Blade was the only human character of the three movie-inspired toys released in the final US wave of the Masters of the Universe toyline. I don’t recall ever seeing the toy on shelves, but I do remember the character as portrayed by Anthony De Longis when the film came on TV a year or two later.
Design & Development
Blade was designed for the 1987 Masters of the Universe Movie by William Stout’s design team. An early version by Edward Eyth, a member of Stout’s team, appears below, as shown in the Power of Grayskull documentary:
William Stout’s interpretation appears in the illustration below:
Blade also appears in this character sheet lineup as shown in the Power of Grayskull documentary:
A prototype of Stout’s interpretation appears in early catalogs, easily identifiable by the metal piece covering the character’s mouth, the sword design, and the revised symbol on the chest:
However, the actual production toy, as well as the costume worn by Anthony De Longis in the Masters of the Universe Movie, draws more from the Edward Eyth design. Note the changes in chest symbol, mouth, bracer/hand coloring, and eyepatch. The figure doesn’t use Anthony De Longis’ face, but instead has a much rougher, older looking visage. That seems to come from the Stout illustration.
The cross sell art followed the design of the toy. The William Stout-style swords were retained, however.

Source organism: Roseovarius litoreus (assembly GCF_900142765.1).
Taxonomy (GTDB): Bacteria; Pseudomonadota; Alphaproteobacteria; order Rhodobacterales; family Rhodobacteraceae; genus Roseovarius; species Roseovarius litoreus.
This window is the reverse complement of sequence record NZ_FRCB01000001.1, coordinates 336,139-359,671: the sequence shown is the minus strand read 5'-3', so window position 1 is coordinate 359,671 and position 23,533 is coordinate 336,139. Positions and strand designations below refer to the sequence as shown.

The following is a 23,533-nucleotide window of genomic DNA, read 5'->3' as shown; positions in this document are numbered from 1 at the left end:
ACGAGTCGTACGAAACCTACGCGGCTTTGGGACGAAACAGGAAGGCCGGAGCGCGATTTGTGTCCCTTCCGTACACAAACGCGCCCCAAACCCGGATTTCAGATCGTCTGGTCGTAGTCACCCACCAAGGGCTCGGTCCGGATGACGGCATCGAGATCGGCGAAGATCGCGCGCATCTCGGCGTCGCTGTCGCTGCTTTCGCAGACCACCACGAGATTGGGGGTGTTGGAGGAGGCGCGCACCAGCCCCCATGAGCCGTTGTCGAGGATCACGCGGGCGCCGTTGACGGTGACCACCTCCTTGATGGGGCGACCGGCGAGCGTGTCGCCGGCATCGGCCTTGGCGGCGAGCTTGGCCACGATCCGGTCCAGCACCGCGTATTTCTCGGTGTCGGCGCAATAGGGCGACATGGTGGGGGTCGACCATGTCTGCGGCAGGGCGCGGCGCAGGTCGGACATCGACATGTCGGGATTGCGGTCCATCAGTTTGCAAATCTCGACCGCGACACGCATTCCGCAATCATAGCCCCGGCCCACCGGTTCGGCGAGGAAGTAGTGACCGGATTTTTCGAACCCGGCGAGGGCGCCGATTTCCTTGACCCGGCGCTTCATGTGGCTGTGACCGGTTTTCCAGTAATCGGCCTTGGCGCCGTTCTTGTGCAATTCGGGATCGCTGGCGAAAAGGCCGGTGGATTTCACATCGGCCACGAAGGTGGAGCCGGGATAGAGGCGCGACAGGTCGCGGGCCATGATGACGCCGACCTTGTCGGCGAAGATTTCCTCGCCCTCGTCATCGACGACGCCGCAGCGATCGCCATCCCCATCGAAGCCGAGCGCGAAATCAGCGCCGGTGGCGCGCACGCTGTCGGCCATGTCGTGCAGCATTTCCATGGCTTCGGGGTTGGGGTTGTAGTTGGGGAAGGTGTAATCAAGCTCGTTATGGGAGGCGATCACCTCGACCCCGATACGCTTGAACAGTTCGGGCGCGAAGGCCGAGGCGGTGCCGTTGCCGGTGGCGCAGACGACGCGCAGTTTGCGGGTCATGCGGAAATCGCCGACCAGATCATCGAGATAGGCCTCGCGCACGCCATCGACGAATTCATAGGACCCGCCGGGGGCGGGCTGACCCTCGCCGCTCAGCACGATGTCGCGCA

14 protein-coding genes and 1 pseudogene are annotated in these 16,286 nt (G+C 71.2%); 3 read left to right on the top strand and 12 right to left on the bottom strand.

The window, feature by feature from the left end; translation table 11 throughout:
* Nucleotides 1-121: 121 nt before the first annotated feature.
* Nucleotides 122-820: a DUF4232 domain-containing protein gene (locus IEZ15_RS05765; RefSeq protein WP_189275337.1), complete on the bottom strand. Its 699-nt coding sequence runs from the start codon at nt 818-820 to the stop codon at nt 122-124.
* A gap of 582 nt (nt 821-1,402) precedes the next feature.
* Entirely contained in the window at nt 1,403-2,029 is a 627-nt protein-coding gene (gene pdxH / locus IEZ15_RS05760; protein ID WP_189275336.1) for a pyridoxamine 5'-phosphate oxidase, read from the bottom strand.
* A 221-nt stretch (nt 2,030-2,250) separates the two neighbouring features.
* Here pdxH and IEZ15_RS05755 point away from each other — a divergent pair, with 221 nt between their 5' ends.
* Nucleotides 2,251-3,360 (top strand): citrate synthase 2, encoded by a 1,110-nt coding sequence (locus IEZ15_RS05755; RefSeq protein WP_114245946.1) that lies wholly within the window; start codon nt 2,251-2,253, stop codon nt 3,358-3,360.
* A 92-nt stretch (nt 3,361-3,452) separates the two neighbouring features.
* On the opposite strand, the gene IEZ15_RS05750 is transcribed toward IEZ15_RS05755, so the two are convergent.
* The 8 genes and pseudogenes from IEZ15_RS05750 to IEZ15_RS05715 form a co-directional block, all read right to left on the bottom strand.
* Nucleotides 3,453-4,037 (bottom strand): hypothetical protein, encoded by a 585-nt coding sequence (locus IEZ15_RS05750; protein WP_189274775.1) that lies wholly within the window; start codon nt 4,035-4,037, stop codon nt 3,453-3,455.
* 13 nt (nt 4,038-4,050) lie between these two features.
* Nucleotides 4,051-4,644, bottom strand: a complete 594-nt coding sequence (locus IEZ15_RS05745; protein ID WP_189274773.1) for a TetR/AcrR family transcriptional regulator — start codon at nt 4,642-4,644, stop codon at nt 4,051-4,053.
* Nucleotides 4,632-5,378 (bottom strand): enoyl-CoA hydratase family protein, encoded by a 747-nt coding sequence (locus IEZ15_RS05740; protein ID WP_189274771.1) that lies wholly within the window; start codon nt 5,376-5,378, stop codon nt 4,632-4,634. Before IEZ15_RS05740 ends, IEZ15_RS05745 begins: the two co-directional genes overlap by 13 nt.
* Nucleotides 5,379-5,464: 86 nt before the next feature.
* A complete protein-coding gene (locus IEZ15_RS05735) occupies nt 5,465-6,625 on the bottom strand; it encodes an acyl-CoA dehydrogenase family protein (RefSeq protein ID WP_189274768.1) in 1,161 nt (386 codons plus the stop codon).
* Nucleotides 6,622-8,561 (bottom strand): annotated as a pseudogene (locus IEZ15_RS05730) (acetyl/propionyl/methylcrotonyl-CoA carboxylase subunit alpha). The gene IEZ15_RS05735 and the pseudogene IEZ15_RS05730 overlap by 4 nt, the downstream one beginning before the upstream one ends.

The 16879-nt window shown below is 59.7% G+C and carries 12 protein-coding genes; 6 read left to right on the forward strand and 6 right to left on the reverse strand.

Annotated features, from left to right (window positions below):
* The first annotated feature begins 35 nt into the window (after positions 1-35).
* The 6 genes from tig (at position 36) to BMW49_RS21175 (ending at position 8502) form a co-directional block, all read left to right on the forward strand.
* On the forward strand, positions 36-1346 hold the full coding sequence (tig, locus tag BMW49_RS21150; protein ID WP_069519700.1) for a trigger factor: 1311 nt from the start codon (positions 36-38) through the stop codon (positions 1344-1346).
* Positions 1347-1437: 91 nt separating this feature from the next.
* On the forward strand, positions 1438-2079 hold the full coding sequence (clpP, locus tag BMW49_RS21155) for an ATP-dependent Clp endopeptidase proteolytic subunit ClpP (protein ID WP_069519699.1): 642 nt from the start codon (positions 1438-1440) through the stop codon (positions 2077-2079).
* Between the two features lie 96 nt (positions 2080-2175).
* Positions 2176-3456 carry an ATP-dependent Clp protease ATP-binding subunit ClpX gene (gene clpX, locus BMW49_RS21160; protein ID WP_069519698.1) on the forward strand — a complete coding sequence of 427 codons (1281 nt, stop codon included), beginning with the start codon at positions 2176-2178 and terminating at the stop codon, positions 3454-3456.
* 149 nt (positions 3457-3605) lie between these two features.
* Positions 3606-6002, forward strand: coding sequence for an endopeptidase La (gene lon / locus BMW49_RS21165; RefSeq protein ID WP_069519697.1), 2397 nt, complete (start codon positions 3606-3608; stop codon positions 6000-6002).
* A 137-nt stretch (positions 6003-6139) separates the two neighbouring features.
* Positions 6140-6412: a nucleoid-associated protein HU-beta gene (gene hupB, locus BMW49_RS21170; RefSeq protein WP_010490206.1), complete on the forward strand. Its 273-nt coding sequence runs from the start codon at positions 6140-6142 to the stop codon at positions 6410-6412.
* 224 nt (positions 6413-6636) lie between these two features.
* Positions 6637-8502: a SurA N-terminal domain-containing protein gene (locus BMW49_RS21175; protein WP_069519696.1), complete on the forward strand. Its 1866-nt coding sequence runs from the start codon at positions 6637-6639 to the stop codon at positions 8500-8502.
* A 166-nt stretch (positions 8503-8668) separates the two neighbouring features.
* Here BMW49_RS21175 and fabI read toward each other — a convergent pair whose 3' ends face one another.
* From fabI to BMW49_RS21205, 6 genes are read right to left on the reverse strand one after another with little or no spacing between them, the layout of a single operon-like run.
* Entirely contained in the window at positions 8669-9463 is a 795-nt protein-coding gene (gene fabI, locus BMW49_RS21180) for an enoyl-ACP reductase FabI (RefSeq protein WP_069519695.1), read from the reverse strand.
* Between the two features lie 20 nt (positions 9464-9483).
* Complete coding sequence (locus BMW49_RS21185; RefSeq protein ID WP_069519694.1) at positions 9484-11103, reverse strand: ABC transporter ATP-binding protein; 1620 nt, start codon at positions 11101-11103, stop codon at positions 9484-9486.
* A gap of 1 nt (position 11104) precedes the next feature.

Toy & Packaging
Blade came packaged with two swords and a removable loincloth piece that could sheath one sword in the back. His legs attach to the pelvis piece by way of ball joints rather than the rubber connectors used on most figures. He featured spring action at the waist and at both arm joints, allowing him to have some pretty decent sword-fighting moves.
Blade was packed on a card featuring an action illustration on the front that I presume was done by Bruce Timm. The art on the back was done by Errol McCarthy.
Comics and Stories
Saurod, Gwildor and Blade were all packaged with the same minicomic: The Cosmic Key. The story doesn’t have anything to do with the movie, however. A cosmic force called the Evil Cloud gives Skeletor evil powers, including the ability to summon Saurod and Blade, and He-Man must call on Gwildor to stop the power of the entity.
Blade’s depiction in the comic is based on the William Stout design, with the covering over his mouth. However, the artist puts the eyepatch/lens over his right eye rather than his left.
Some versions of the minicomic actually had the Powers of Grayskull artwork on the back, which would have been the artwork on the front of the cards for He-Ro and Eldor, had they been produced:
Blade makes a couple of appearances in the US Masters of the Universe Magazine. In the 1987 Summer issue, he shows off his skills at precision knife-throwing:
In the 1988 Winter issue, Saurod and Blade team up with Hordak against He-Man and She-Ra:
In issue 10 of the 1987 Star Comics MOTU series, Blade and Saurod ambush Prince Adam, Man-At-Arms, Teela and Orko in the opening pages of the story:
Blade also appears in the November 1987 Star Comics story, The Motion Picture, based on the plot from the film. The artwork replicates the movie designs (or prototype designs) only for the newly introduced characters. Established characters like He-Man, Skeletor and Evil-Lyn are drawn with their classic toy looks:
Blade also appears in the He-Man newspaper comic strips, although his color scheme is off model:
Blade showed up in a few ads and catalogs from around the world, although of course coming at the end of the line he doesn’t appear in all that many: